The ICJ is a general court for the settlement of disputes between states and can accept disputes regarding any question of international law, including such issues as border disputes, diplomatic immunity, environmental protection, genocide and more. The ICC, in contrast, is a criminal court with jurisdiction limited only to the four crimes listed in the Rome Statute: genocide, crimes against humanity, war crimes and aggression.

While the ICJ can in principle deal with cases brought by any state, the ICC’s jurisdiction is more limited. It covers crimes that were committed in the territory of, or by the nationals of, one of the 124 member states of the Rome Statute.

Countries such as the US, China, Russia and Israel are not parties to the Rome Statute, hence the reported view by the US secretary of state, Antony Blinken, that the ICC has no jurisdiction when it comes to issuing arrest warrants over the conflict in Gaza.

Beyond these limitations, the ICC can deal with crimes conducted anywhere in the world, should the UN security council ask it to do so.

How do cases come before the two courts?

ICJ cases come before the court only with the disputing states’ consent. In other words, states cannot be “dragged” to court. A recent example is South Africa v Israel. Israel provided consent to resolve disputes that are related to the genocide convention before the ICJ when it signed the treaty in 1950, agreeing to take part in this legal process.

ICJ decisions in contentious proceedings are binding on the parties, although the court is unable to enforce its decisions.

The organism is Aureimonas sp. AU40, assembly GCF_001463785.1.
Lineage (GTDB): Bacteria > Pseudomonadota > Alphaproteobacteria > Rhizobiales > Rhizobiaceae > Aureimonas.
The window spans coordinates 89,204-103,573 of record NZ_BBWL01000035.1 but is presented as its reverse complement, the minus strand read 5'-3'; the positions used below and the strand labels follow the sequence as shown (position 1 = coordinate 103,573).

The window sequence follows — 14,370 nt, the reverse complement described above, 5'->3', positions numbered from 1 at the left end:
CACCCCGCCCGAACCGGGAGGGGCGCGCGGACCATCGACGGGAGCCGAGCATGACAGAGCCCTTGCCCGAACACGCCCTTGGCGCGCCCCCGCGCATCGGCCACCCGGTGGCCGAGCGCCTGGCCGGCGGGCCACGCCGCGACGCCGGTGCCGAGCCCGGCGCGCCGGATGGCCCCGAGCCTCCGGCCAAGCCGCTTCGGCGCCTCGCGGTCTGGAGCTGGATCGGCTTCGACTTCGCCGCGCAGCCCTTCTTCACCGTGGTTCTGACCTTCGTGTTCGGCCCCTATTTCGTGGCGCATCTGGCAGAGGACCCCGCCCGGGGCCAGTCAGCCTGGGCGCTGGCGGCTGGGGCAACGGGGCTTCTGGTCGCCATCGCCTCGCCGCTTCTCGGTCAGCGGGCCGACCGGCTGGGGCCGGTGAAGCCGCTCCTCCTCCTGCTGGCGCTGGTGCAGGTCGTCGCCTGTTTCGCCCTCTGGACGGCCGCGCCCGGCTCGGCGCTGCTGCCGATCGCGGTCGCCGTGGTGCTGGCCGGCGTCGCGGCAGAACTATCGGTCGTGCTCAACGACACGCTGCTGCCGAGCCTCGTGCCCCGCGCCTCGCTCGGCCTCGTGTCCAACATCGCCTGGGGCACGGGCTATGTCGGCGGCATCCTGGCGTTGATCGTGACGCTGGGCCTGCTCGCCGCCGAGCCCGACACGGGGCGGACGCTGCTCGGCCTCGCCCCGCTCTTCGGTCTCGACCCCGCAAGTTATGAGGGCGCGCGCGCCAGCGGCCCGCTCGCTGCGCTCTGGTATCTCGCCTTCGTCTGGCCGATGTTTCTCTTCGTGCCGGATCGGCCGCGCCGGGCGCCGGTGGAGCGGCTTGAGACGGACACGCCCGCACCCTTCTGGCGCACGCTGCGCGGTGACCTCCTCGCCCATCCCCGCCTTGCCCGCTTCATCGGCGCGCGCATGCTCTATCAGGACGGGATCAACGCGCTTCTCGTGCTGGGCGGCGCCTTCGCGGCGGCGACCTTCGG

A second type of ICJ cases are called “advisory opinions”. These are not traditional cases, so they are not legally binding, and they do not involve traditional “parties” to a dispute. Rather, this process permits a list of international organisations to send questions to the ICJ concerning international law, which the ICJ will answer by writing a legal opinion. While not legally binding, these legal opinions are regarded as authoritative and are often followed by states.

The ICJ was asked in the past to provide advisory opinions on a range of issues such as the legality of nuclear weapons, the independence of Kosovo, and lately also the obligations of states with respect to climate change.

ICC cases are initiated differently. Any of the 124 member states of the Rome Statute can refer a situation to the court, asking the prosecutor – currently UK barrister Karim Khan KC – to conduct a preliminary investigation. Alternatively, the UN security council can refer a case to the ICC, as was done, for example, concerning the situation in Darfur.

Finally, the ICC prosecutor has the authority to launch an investigation on his own initiative. Which in the case of the conflict in Gaza, he has done – hence his application for international arrest warrants issued on May 20.

Avidan Kent, Senior Lecturer in Law, University of East Anglia; Kirsten McConnachie, Professor of Socio-Legal Studies, University of East Anglia, and Rishi Gulati, Associate Professor in International Law, University of East Anglia

This article is republished from The Conversation under a Creative Commons license. Read the original article. Photo credit